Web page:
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The 'convergence of the twain': A notational analysis of northern hemisphere rugby league and rugby union football 1988-2002

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thesis
posted on 2022-10-17, 13:24 authored by Simon John Eaves

 

The principal aim of this study was to create longitudinal profiles (1988-2002) for the games of rugby union and

rugby league football in order to identify whether changes in time, offence, defence and game action variables,

and positional and game performance indicators were a reflection that the two codes of rugby were 'converging'.

Anecdotal evidence had suggested that due to certain administrative developments within this time frame many

facets of the two games were becoming similar, thereby spawning the notion of a future single, unified game of

'rugby'. This thesis presents the first empirical and objective assessment of whether such convergence has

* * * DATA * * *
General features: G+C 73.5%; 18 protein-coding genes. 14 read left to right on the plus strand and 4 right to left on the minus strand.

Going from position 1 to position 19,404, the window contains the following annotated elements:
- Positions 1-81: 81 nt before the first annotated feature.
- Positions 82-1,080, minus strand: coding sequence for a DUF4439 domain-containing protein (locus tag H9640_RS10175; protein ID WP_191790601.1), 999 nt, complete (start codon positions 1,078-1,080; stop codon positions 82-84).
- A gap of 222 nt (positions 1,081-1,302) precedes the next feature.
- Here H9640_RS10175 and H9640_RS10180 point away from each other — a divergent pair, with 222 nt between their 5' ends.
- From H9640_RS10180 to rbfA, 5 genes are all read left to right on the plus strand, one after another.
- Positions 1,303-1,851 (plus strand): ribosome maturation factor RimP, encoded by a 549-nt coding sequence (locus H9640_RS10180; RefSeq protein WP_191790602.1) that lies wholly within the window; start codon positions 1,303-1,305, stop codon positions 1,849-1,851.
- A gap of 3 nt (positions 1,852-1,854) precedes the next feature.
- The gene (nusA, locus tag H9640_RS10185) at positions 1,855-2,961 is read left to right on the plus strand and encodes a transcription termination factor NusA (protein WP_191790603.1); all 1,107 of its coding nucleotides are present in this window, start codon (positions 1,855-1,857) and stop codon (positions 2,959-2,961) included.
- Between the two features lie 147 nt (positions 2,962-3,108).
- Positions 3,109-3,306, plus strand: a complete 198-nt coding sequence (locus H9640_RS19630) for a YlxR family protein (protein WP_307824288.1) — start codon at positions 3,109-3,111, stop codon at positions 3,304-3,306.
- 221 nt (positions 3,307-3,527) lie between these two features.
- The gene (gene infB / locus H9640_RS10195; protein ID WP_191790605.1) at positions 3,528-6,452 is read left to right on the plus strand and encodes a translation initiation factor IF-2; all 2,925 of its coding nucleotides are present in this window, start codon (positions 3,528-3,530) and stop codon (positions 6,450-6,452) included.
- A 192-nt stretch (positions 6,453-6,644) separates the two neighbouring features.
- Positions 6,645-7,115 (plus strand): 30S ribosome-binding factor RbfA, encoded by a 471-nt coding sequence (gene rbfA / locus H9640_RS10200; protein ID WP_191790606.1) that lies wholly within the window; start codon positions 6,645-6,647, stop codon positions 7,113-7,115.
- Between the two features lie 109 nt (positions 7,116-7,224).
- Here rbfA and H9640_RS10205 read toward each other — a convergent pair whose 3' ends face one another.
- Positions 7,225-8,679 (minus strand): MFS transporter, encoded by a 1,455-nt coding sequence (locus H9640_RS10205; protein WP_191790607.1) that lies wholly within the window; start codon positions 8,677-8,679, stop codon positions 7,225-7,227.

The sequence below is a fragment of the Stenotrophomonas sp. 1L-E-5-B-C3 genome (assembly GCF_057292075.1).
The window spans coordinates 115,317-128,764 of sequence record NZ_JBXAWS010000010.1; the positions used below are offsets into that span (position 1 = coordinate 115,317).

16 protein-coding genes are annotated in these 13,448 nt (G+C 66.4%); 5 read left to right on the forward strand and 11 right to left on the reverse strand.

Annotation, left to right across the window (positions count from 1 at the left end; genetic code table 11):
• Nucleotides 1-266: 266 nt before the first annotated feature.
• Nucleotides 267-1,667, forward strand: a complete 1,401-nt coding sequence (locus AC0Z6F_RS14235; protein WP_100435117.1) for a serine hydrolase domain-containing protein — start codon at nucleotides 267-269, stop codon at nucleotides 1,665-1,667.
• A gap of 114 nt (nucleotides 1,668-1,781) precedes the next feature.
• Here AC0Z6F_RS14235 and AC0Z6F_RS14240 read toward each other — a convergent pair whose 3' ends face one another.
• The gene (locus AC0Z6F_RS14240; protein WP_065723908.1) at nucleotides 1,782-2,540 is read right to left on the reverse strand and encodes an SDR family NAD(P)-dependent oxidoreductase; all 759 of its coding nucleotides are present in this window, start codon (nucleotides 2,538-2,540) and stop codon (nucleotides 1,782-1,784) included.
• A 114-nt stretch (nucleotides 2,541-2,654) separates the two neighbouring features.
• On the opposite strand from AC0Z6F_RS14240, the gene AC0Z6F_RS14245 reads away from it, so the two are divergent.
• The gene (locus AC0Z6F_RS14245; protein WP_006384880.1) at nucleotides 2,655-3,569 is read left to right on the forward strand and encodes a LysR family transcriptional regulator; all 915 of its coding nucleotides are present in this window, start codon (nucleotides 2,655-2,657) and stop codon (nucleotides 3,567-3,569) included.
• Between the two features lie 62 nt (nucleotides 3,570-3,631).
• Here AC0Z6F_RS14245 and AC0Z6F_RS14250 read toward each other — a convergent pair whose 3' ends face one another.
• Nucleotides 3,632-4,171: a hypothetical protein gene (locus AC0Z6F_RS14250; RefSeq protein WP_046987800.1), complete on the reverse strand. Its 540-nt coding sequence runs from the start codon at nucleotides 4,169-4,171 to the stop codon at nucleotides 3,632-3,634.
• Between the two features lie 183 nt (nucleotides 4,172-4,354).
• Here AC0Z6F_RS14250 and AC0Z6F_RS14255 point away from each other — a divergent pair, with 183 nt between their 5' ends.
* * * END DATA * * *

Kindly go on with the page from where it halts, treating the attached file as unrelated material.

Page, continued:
occurred.

The data for this study were extracted from 48 video-taped recordings of First Grade rugby league and

International rugby union in the Northern hemisphere over the specified time frame. The matches were

identifiable by Era (pre-/post-professional) and Period (1988-92, 1993-95, 1997-99 and2000-02). Key aspects of

play or performance were distinguished via game models and expert opinion and were scrutinised via a series of

specifically designed and validated hand notation systems. Initial analysis considered (and established) the

reliability of these systems, thereafter parametric and non-parametric inferential statistical teohniques were

employed to identify Era and Period effects within each Code, with the additional analyses to consider the effects

of Game Result and Game Quarter Outcomes.

The findings from these analyses, particulaily the observed increase in ball in play time, changes at the ruck,

maul, and lineout, and alterations in defence patterns of play, have provided a strong argument that the two Codes

underwent a discernable degree of convergence over the years being considered. It was concluded that the

introduction of professional playing status (rugby union), the summer playing season (rugby league), and law

changes were likely causes of the two games being now similar in many respects. Although additional analyses

should be encouraged to corroborate the present findings, the case for the development of a single Code of rugby

can now be made.

History

School

  • School of Sport and Health Sciences

Qualification level

  • Doctoral

Qualification name

  • PhD

Publication year

2006

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